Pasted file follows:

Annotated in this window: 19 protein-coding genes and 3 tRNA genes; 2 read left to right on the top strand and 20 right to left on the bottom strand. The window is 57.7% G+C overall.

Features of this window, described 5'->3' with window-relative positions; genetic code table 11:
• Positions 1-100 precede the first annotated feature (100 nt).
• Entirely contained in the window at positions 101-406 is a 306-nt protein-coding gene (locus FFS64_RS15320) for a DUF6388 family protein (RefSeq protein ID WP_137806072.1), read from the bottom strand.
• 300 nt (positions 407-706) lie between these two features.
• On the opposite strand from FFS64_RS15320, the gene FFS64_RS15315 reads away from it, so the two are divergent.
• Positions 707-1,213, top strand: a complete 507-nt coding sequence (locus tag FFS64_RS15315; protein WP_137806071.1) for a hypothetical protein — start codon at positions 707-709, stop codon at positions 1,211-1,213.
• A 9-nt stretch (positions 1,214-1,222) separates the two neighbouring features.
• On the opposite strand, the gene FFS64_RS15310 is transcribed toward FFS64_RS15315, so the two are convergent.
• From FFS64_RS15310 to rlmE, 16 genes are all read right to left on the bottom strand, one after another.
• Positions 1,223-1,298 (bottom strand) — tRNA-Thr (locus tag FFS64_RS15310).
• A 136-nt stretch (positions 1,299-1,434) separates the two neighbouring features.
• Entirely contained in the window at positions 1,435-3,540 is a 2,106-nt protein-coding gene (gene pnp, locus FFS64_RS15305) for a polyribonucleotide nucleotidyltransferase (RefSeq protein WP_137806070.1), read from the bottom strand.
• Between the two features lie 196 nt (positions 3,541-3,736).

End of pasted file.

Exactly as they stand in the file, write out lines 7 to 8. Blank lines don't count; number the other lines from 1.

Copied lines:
• Positions 707-1,213, top strand: a complete 507-nt coding sequence (locus tag FFS64_RS15315; protein WP_137806071.1) for a hypothetical protein — start codon at positions 707-709, stop codon at positions 1,211-1,213.
• A 9-nt stretch (positions 1,214-1,222) separates the two neighbouring features.